“We haven’t been in conciliation on an employment issue for a considerable period of time, possibly ever. This is new territory, and we don’t quite know how it will work, particularly at a time when the make-up of both the European Commission and the European Parliament is about to change [following elections in June]. Many of the people sitting around the table in Brussels voting today will not be there in six months’ time. Will the socialists still be the largest party in the new parliament? Even if scrapping the opt-out doesn’t happen this time, will a parliament in five years’ time have another go at it?”

Political fallout

Both Yeandle and Emmott felt the furore over the WTD opt-out could increase anti-EU sentiment in the UK.

Emmott said: “It may tip the balance in the way a Conservative government might behave towards Europe. I feel it may be more important politically than it is industrially. That may sound a bit glib, but those perceptions about Europe and employment legislation are important.

“If you ask any employer where it really hurts, they might mention maternity pay and other bureaucratic processes, but working time is seen as the most offensive – rightly or wrongly,” he added.

Yeandle concurred. “The danger is that the big-picture political issues will be the driver over the next few months, rather than the practical issues on the ground. It will drive even stronger anti-EU feeling in the press than exists already,” he said.

Sellers called for collaboration between the interested bodies.

“There will be a role for employer organisations, unions and advice bodies – none of us can do it on our own, we need to work together. That might help to maximise the positives of whatever comes out of this.

“The least desirable outcome of the conciliation process would be not much compromise on either side, locked in a room with the deadline approaching, and they throw away all their positions and write something on the back of an envelope. Whatever happens, the issue of working time isn’t going to go away. But some certainty about the law would at least give us something to work with.”

Kevin White, managing director at Working Time Solutions, said: “I am pleased and surprised that there is so much common ground between everyone. It’s certainly not a black and white issue.”

Unilever in Norwich

Andy Watts, manufacturing excellence manager at the Unilever Norwich Factory (formerly Colman’s of Norwich), talked to the group about the factory’s successful move to annualised hours back in 1994.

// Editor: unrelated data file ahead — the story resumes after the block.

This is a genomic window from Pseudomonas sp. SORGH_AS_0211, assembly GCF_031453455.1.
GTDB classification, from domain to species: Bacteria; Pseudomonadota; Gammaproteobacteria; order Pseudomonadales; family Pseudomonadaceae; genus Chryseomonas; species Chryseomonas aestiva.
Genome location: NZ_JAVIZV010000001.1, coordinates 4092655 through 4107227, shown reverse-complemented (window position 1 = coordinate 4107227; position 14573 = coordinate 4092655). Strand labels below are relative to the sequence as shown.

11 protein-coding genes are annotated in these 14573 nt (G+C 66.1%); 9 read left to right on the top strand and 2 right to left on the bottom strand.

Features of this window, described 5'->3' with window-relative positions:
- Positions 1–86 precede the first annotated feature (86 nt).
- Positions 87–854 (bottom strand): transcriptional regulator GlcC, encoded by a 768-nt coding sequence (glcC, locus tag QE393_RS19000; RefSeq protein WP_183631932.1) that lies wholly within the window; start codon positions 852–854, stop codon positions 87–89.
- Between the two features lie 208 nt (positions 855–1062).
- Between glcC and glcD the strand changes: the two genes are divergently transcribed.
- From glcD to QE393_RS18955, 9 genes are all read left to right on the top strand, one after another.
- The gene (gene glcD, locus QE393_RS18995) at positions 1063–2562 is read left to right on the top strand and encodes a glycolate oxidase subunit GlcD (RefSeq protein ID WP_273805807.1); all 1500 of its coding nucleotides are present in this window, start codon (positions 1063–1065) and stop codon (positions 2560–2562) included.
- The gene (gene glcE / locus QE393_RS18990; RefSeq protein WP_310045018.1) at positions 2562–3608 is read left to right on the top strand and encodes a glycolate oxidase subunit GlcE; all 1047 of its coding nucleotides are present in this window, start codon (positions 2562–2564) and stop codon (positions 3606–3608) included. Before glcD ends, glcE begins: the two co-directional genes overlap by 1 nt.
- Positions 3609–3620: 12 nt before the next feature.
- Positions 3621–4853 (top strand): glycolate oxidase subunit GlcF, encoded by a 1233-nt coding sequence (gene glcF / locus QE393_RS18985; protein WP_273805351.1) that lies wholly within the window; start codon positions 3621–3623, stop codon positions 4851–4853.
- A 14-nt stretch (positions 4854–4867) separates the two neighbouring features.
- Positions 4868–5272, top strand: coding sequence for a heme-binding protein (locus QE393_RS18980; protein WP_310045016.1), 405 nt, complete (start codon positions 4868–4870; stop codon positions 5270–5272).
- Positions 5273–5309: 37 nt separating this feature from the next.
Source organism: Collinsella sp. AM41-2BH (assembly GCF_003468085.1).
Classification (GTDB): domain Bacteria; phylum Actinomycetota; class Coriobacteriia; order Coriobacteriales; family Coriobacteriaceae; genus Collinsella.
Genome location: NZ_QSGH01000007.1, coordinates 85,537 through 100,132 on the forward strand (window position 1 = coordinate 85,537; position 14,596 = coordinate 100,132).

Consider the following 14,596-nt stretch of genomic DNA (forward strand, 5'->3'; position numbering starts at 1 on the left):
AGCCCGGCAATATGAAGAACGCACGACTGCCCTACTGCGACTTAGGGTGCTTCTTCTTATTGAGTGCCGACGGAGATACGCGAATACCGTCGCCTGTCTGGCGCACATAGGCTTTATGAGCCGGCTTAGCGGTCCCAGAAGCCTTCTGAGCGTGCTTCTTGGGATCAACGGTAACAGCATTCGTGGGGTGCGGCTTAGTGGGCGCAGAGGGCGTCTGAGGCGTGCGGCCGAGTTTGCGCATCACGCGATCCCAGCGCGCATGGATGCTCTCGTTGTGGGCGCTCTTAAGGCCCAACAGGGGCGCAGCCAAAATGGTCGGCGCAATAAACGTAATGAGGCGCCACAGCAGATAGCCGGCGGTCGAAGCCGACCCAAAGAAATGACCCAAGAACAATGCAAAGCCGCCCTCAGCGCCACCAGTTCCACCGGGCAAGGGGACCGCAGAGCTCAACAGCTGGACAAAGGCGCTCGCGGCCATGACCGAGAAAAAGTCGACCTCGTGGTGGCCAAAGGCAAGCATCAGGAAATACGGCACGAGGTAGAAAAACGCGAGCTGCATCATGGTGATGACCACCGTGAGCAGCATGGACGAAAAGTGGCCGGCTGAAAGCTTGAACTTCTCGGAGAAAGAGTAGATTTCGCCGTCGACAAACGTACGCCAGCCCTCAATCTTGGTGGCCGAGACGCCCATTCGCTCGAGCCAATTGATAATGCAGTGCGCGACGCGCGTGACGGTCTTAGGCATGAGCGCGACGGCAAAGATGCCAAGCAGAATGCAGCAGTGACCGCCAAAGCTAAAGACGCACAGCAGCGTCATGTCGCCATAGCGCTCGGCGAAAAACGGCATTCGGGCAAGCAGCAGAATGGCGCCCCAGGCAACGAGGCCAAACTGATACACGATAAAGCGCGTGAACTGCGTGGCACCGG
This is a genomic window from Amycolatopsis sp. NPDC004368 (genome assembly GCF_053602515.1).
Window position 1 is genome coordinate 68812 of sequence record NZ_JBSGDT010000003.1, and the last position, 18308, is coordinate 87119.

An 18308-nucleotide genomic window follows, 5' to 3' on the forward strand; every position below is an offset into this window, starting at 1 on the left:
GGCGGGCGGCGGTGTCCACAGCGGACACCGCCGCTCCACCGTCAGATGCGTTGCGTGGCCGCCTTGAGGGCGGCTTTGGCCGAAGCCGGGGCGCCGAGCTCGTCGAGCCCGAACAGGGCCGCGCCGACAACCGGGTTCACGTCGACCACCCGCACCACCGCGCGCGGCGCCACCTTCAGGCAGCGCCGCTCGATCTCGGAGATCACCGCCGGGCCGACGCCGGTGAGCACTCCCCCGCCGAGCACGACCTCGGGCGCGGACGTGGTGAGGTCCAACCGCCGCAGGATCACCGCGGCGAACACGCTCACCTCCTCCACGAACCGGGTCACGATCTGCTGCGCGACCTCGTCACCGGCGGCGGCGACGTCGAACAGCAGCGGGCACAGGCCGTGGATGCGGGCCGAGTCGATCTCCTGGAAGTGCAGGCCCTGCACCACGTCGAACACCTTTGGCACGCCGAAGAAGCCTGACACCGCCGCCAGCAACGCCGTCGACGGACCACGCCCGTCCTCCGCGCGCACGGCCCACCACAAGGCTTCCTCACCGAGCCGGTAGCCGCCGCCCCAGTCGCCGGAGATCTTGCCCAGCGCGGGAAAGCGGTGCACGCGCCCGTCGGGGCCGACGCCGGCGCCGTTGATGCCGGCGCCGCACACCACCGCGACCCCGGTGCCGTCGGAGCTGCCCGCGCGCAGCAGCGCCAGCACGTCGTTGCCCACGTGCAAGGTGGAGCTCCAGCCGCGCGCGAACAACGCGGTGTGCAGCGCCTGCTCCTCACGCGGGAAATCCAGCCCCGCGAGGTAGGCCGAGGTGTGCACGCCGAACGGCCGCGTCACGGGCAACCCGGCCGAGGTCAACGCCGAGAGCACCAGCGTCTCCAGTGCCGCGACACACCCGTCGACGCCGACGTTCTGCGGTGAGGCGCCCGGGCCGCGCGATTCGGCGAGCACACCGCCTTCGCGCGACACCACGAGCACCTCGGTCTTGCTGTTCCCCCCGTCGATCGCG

It was previously a traditional, hourly environment with a complex pay grading system and an established overtime culture. Production was highly seasonal, but there was no flexibility to match fluctuations in demand, and some employees clocked 70-plus hours a week for months in peak times.

Now all employees are contracted to work 1,900 hours per year, made up of rostered hours and reserve hours to cover increases in demand or make up for poor performance. Managers made it clear that their aim was not to use reserve hours if possible.

As a result, absence has dropped from 6% to 2.5% and operating efficiency has risen from 55% to 80%. Watts also believes that the work-life balance of the majority of workers has greatly improved.

“When we began annualised hours, many people started seeing life from a different perspective and began enjoying spending more time at home and less time at work,” he said. “Our new arrangement was better for 60% to 70% of the people in our operation. You can’t please all the people all of the time, but we pleased the majority in a way that also suits the company.”

“Some of the success of work-life balance is down to perception,” he said. “Seven years after we introduced annualised hours, one of our factory units had a large lump of new volume come in. We needed another 100 hours more work over the year done by each of our three teams.

“We presented them with two options – we could have rented another machine that could do that volume inside the current contract, or they could each work another 100 hours a year and be paid for the extra hours.

“Under the old hourly pay they would have ripped off our hands for the money. But instead they told us ‘no, we don’t want two weeks out of our 12 weeks’ holiday, please rent the machine’.

“That sent the hairs on the back of my neck up, it really did. We had facilitated a cultural change in our organisation about work-life balance, because their perception is now centred around working a 40-hour average week – and then going home.”